Accounting for natural capital: building the numbers to track and sustain the nation’s natural resources

Science Center Objects

Accounting for ecosystem services - the benefits that nature provides to society and the economy - is gaining increasing traction worldwide as governments and the private sector use them to monitor integrated environmental and economic trends. When they are well understood and managed, ecosystems can provide these long-term benefits to people - such as clean air and water, flood control, crop pollination, and recreational, cultural, and aesthetic benefits.

Natural capital accounting - a tool being used in dozens of countries globally and by the private sector - tracks changes in ecosystem services and directly ties these changes to costs and benefits across different economic sectors. Yet, the compilation of a data, modeling, and valuation infrastructure to support natural capital accounting in the U.S. has not previously been undertaken. A working group supported by the USGS Powell Center, National Socio-Environmental Synthesis Center, and NASA is compiling existing natural capital accounts-relevant data nationwide, generating new data using biophysical models, and linking and quantifying environmental-economic trends over time for land, water, ecosystems, and other critical natural resources.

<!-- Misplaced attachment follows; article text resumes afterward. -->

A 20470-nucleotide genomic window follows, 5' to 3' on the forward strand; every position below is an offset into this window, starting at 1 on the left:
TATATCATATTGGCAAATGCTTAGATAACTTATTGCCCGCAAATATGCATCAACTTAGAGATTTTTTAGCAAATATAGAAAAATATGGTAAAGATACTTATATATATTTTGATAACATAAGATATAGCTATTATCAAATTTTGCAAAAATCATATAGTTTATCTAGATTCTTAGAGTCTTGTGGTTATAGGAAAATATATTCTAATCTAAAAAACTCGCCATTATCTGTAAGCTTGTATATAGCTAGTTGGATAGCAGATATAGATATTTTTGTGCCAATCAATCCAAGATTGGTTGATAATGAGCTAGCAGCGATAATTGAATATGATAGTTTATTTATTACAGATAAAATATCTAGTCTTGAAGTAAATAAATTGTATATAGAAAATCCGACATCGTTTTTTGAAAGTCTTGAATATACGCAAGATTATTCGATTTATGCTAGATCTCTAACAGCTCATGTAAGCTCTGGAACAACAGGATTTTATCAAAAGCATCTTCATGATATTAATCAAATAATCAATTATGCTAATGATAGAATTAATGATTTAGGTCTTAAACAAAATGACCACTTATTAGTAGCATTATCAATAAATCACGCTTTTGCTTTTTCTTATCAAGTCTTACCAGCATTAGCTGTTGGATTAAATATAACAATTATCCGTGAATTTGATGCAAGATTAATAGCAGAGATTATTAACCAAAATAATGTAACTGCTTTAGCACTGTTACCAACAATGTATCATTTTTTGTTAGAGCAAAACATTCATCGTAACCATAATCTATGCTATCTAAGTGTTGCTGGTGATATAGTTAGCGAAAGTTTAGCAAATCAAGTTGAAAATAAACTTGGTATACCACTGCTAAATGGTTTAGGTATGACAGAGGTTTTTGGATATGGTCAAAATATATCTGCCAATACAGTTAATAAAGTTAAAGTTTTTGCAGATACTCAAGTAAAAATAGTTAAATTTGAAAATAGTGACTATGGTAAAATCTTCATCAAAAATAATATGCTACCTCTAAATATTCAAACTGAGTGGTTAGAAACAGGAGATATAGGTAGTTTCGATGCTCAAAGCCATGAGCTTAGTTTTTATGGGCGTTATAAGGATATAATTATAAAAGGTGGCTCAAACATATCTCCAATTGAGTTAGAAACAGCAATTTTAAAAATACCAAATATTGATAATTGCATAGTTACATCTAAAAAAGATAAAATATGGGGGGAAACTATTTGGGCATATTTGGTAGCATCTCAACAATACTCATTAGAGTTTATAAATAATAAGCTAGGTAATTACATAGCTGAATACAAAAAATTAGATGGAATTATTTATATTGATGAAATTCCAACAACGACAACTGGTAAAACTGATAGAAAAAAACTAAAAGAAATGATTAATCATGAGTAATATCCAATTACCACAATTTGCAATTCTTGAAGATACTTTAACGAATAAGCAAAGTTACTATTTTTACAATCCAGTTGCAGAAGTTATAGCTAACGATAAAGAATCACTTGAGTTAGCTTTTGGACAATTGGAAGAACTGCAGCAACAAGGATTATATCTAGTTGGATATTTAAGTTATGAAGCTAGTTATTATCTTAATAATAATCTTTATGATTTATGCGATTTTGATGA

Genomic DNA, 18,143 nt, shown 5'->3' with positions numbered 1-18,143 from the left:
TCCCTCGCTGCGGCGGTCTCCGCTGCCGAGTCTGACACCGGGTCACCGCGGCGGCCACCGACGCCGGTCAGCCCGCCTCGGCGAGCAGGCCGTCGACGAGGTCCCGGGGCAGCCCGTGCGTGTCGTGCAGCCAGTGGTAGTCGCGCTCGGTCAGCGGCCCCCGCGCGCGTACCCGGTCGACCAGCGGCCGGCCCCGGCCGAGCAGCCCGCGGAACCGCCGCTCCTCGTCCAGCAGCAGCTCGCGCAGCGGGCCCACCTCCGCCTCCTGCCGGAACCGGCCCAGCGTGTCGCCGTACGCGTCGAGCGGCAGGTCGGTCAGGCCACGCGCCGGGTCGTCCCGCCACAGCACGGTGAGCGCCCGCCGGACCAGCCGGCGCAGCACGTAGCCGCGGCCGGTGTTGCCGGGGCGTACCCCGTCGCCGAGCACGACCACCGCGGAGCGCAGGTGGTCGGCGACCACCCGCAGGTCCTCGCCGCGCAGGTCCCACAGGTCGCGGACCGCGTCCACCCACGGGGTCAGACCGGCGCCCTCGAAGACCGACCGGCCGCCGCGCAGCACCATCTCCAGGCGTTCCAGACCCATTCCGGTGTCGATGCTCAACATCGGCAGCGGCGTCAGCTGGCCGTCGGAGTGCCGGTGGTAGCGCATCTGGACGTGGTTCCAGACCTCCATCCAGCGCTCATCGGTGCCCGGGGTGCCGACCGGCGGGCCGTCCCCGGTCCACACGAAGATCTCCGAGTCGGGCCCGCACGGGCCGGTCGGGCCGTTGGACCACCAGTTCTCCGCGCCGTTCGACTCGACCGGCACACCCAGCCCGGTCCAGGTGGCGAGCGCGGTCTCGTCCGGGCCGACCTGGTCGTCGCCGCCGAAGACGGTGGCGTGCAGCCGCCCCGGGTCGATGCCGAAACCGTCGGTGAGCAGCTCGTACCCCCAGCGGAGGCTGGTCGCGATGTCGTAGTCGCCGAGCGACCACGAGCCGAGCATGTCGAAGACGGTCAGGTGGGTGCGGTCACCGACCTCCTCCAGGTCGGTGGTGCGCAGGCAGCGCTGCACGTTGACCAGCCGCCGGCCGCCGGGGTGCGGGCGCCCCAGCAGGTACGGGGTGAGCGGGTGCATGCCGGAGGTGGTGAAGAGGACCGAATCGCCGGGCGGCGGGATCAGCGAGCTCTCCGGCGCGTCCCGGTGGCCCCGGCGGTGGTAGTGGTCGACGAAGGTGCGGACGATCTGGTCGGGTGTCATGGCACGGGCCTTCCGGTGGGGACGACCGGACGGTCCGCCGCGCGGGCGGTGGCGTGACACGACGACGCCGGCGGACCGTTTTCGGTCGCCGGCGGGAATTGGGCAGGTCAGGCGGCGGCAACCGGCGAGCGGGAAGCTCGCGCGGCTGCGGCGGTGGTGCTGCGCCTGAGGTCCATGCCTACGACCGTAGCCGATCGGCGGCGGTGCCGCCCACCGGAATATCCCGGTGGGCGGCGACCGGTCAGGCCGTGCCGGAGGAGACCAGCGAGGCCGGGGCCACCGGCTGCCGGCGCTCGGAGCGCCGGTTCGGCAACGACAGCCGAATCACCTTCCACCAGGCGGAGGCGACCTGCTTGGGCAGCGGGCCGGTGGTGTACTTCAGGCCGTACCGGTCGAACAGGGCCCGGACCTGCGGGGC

Our approach aims to provide a rigorous and replicable assessment process to support natural resource management for Federal agencies and the private sector. We are also working to identify uncertainties, data and methodological gaps, and next steps needed to advance natural capital accounting science and policy applications in the U.S. and beyond.

Data and model repositories

The data and models generated as part of this project are available in multiple formats accessible to both technical and nontechnical users.

This repository contains ecosystem services models designed to support the U.S. natural capital accounts. Models can be run by technical users experienced with the Python programming language. Initial models focus on urban ecosystem services, specifically heat mitigation and rainfall interception. Crop pollination models will be added in Summer 2019.

When available, nontechnical users will be able to access national-scale data using the U.S. Environmental Protection Agency’s EnviroAtlas.

Data and models will also be coded within the Artificial Intelligence for Ecosystem Services (ARIES) modeling framework. This makes them accessible for nontechnical users using the ARIES Explorer and to technical users using the ARIES Modeler.


This project has been supported by the U.S. Geological Survey’s John Wesley Powell Center for Analysis and Synthesis, the National Socio-Environmental Synthesis Center (SESYNC) , and NASA’s Biodiversity and Ecological Forecasting program.

The project spans collaborations across the U.S. government, including USGS, the Bureau of Economic Analysis, National Oceanic and Atmospheric Administration, USDA Forest Service, U.S. Environmental Protection Agency, and U.S. Department of State, as well as collaborators from universities, nonprofits, the private accounting sector, and the World Bank. We are also testing our methods for international use in collaboration with Statistics Canada, the European Union-Joint Research Centre, the United Nations Statistics Division, and the Group on Earth Observations’ Earth Observation for Ecosystem Accounting (EO4EA) initiative.